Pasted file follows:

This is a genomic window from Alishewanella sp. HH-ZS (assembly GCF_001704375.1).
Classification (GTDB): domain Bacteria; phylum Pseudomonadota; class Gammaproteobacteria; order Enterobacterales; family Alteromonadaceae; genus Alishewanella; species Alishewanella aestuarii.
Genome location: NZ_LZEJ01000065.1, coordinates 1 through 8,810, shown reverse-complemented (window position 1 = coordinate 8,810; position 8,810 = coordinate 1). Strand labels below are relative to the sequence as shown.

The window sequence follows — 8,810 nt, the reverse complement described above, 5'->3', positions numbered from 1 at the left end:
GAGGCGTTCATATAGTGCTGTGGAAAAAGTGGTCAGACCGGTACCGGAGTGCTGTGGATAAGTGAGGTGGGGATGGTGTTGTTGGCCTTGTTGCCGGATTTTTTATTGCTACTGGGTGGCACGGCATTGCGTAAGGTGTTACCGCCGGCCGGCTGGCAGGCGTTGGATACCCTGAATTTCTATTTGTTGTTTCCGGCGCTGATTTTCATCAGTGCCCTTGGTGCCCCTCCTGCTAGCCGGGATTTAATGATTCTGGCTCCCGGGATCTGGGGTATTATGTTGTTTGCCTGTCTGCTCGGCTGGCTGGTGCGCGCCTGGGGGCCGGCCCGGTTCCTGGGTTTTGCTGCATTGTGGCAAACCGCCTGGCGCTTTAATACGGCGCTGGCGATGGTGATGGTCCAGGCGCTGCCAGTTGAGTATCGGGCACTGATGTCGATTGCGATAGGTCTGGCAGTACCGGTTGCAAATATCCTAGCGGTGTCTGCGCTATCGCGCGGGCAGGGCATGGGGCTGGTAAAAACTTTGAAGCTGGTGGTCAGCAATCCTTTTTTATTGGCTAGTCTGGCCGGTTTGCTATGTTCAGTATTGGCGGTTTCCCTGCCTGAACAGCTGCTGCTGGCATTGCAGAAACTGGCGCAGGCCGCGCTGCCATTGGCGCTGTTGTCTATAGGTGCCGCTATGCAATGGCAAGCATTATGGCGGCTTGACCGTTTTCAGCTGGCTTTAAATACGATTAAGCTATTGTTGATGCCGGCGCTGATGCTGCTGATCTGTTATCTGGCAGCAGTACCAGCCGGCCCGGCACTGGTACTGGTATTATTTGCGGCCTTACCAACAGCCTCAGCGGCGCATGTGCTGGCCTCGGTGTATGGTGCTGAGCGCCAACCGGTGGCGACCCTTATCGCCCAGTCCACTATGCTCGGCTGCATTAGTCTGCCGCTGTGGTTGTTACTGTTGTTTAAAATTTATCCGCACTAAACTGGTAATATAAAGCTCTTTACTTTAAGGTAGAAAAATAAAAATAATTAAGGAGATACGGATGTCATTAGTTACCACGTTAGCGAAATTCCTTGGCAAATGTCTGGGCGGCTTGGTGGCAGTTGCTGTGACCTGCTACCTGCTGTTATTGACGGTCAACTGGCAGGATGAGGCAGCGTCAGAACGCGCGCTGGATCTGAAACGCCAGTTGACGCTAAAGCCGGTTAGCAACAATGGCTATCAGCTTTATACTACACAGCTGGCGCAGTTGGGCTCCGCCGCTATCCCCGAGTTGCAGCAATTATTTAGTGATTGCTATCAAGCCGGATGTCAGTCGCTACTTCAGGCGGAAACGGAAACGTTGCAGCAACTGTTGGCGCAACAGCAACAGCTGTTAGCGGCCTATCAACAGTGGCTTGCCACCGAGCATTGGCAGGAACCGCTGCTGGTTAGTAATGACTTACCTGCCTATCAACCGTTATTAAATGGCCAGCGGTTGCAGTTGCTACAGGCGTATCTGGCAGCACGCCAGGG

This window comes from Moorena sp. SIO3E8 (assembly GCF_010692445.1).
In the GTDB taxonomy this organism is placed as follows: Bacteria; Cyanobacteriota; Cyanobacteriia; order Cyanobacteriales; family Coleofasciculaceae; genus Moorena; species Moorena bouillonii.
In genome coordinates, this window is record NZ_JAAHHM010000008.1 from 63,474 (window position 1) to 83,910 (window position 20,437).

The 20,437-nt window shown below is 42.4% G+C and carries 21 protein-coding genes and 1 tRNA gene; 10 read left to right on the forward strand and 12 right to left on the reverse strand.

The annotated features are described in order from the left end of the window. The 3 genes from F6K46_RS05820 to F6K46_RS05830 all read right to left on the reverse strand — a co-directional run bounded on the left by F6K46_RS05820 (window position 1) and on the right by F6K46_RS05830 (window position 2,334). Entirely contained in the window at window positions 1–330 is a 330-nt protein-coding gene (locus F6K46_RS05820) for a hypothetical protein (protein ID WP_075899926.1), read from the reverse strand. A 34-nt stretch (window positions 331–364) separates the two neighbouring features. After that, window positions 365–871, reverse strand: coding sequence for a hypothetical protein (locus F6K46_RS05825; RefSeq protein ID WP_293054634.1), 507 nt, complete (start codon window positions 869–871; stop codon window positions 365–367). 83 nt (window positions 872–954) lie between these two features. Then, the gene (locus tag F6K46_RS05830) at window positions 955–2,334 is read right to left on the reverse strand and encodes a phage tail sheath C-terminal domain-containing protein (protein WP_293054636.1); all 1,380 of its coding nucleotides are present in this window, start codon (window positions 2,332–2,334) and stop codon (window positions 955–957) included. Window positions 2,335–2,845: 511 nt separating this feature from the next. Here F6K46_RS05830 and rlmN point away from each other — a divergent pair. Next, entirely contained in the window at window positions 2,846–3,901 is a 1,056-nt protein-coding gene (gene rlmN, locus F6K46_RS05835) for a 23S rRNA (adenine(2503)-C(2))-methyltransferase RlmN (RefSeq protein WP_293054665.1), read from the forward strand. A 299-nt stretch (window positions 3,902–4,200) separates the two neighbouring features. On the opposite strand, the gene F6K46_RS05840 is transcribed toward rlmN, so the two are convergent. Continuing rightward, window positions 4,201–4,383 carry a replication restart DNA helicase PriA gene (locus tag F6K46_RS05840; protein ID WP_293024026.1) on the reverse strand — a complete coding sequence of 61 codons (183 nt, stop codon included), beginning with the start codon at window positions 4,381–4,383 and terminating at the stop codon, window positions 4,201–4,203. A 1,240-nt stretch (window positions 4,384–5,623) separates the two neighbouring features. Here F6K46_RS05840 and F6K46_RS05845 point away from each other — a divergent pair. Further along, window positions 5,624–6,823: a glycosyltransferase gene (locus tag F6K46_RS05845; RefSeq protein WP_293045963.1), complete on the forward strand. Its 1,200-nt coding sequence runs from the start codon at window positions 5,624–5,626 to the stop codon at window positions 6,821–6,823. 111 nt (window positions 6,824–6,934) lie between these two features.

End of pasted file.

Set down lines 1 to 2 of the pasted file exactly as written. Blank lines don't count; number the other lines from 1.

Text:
This is a genomic window from Alishewanella sp. HH-ZS (assembly GCF_001704375.1).
Classification (GTDB): domain Bacteria; phylum Pseudomonadota; class Gammaproteobacteria; order Enterobacterales; family Alteromonadaceae; genus Alishewanella; species Alishewanella aestuarii.